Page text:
Dealing with international SEO issues can be both daunting and time consuming. The payoff for getting your international presence on a good footing, however, can lead to massive increases in sales and revenue as you expand your brand to its fullest global potential. It’s worth taking the time to avoid the most common and egregious errors, as you expand your international reach. Below are the 13 of the biggest and most common mistakes I have seen in my experience with international marketing.
Bigger picture mistakes with International SEO
1) Ignoring teams who work outside the U.S.
This is probably the biggest hurdle to any international strategy that isn’t directly SEO related. As it deals with humans instead of robots, it is one of the most nuanced and difficult to solve. That also makes it easy to ignore when first starting out – especially for U.S.-based companies. One instance of this that I was directly involved in played out like this:
Canadian marketing manager:
“We’re having a problem with the U.S. version of the site, sitting on the .com root domain, showing up in google.ca search engine results pages. Can we either implement hreflang, move the U.S. site onto its own subfolder, or both?”
U.S. marketing manager:
“Well, we get plenty of traffic from Canadian visitors landing on the U.S. site and they seem to be doing fine, not to mention we drive the overwhelming percentage of sales globally. So let’s keep it the way it is.”
The site remained unchanged.
Due to arrogance and inability to see the bigger picture, the larger markets, like the U.S., have a tendency to ignore best practice and shrug off smaller markets.
It is important to think strategically in order to formulate the best plan to grow your business. Constant communication, education and a heavy reliance on data are great ways to keep your SEO efforts — and the business as a whole — on track.
2) Forgetting to research local laws
In general, the European Union has much tighter regulations on what companies can say and do online than the U.S. There are large practical considerations here as well, such as where your servers are, which can impact privacy laws and data sharing.
There are numerous smaller issues to keep in mind when you are breaching a new market, such as rules around the types of language you can and can’t use. In the United Kingdom, for example, it is much more difficult, especially in certain categories, to position a product as “best.” Properly researching rules for specific countries and markets will avoid headaches, lawsuits and fines down the road.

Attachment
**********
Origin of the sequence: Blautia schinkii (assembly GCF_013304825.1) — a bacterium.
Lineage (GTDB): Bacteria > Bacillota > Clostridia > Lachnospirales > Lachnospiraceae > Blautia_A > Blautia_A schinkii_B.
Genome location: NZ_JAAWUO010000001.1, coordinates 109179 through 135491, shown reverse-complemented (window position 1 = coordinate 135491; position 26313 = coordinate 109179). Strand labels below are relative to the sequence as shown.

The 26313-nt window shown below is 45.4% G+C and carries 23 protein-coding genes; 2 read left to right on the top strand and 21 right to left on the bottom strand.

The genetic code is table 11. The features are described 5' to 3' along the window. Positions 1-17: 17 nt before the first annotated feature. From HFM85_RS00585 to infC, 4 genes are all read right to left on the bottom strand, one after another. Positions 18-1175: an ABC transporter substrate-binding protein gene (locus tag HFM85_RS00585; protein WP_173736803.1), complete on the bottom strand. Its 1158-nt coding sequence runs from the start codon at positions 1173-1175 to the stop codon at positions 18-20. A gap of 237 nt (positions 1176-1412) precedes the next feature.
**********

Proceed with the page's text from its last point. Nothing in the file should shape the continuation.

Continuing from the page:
3) Not thinking through product availability in foreign markets
Product and shipping complications are a much bigger issue than SEO, but once they are figured out, at a company level, you will need to plan how your new warehouse situation that will be reflected on your website.
Will you serve a 200 status code with a “not available in your area” message?
Will you redirect to a generic “not available in your area” page, and will that return a 404 status code?
Will you automatically redirect users to a different product based on IP settings?
Getting this correct from the beginning will provide a seamless user experience and increase your conversions across the globe.
4) Assuming Google is the only search engine to optimize toward
Each search engine places a different emphasis on ranking signals, so be sure to do your research before diving in.
Baidu has 55 percent market share in China and the country’s next biggest search engine isn’t Google either.
Yahoo frequently flips places with Google as the biggest search engine in Japan.
Naver is South Korea’s biggest search engine, and non-Naver owned properties rarely show up on the first page of its search results.
Optimizing toward Naver’s cafés and various social media outlets, while simultaneously adapting strategy in China to attract first page rankings in a more rigid environment, would be things to consider if your international growth strategy includes those markets.
Targeting Google and Bing will be enough across most of the globe, but if a company wants to be truly successful in some of the biggest markets, it will have to understand how various search engines operate.
5) Ignoring local competition
There will undoubtedly be competition in local markets that you have never heard of, as a global brand can easily fail in the search engines.
Local competition may not appear fierce at first glance, but you can be sure that more established brands have great local ranking signals and understand the market better than most.
A thorough competitor analysis should be undertaken in every country you intend to expand to before launch. Understanding who your competitors are, their strengths and weaknesses, and adapting strategies based on that information, will allow you to make the biggest impact in the shortest amount of time.
6) Not engaging in local link development